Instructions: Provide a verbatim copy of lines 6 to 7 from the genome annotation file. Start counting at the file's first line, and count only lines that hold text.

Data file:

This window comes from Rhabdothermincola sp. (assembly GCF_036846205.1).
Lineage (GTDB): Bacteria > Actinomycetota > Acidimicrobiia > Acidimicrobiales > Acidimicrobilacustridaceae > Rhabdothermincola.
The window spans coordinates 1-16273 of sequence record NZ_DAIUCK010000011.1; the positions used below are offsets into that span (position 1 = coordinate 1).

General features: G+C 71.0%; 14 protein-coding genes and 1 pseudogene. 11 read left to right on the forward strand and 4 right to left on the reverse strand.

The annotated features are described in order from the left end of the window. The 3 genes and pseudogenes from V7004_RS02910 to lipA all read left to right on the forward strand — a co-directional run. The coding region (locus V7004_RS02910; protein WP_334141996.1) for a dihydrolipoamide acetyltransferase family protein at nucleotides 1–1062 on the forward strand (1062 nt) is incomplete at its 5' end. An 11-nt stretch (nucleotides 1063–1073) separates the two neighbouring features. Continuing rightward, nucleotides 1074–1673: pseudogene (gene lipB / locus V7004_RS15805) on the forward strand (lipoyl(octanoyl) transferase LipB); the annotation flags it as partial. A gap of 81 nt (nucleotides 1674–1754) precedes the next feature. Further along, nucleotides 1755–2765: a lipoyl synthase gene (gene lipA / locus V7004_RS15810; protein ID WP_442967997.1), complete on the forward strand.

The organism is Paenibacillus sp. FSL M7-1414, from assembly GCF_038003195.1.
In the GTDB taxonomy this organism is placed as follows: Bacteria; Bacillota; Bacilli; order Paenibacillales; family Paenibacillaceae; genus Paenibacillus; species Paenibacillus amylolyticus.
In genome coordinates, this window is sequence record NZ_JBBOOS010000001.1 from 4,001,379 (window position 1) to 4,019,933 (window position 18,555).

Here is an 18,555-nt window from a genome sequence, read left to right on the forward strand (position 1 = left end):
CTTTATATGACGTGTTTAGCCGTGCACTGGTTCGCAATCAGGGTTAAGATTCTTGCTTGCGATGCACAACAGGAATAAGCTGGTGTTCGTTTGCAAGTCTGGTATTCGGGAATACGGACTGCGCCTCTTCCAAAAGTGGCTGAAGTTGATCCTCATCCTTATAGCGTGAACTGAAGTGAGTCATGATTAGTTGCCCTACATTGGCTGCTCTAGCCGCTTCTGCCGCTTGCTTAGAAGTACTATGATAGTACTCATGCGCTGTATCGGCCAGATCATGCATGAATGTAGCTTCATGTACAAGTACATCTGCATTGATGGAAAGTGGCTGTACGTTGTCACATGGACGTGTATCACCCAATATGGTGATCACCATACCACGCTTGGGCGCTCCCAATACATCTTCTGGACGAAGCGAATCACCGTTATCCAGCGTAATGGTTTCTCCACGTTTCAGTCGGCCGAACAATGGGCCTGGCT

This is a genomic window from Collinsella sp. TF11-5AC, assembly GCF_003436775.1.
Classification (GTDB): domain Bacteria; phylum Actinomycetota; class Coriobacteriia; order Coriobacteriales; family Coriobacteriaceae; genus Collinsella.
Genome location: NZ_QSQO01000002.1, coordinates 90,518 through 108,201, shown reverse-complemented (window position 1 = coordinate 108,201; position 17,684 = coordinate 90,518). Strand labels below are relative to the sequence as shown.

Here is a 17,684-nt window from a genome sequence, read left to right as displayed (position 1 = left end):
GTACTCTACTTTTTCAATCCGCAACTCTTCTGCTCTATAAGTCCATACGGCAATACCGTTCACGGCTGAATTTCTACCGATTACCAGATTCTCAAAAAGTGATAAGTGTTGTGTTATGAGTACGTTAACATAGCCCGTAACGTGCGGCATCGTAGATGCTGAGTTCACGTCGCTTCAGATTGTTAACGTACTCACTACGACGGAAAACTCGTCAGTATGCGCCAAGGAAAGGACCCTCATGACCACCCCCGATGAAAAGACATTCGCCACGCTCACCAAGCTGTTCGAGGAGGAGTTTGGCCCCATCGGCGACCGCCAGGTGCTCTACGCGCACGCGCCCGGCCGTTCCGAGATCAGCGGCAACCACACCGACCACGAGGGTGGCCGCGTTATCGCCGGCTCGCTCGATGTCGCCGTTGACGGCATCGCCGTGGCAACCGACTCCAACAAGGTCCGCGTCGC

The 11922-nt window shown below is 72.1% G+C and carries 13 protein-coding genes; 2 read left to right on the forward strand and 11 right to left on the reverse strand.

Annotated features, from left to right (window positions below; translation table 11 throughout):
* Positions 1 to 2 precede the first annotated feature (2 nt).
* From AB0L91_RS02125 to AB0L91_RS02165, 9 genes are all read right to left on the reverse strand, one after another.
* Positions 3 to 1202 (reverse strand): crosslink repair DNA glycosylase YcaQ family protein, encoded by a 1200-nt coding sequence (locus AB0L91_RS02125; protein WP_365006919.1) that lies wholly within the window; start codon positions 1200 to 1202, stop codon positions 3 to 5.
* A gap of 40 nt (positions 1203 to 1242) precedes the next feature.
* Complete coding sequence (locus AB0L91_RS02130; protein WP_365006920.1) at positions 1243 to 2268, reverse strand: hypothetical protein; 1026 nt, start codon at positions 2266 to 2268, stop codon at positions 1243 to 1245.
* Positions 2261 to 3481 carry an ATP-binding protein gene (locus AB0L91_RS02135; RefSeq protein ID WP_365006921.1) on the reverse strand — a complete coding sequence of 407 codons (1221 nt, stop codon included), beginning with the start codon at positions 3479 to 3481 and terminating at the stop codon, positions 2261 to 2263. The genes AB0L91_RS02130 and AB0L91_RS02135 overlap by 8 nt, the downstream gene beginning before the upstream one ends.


The organism is Paenibacillus sp. FSL M7-1414, from assembly GCF_038003195.1.
In the GTDB taxonomy this organism is placed as follows: Bacteria; Bacillota; Bacilli; order Paenibacillales; family Paenibacillaceae; genus Paenibacillus; species Paenibacillus amylolyticus.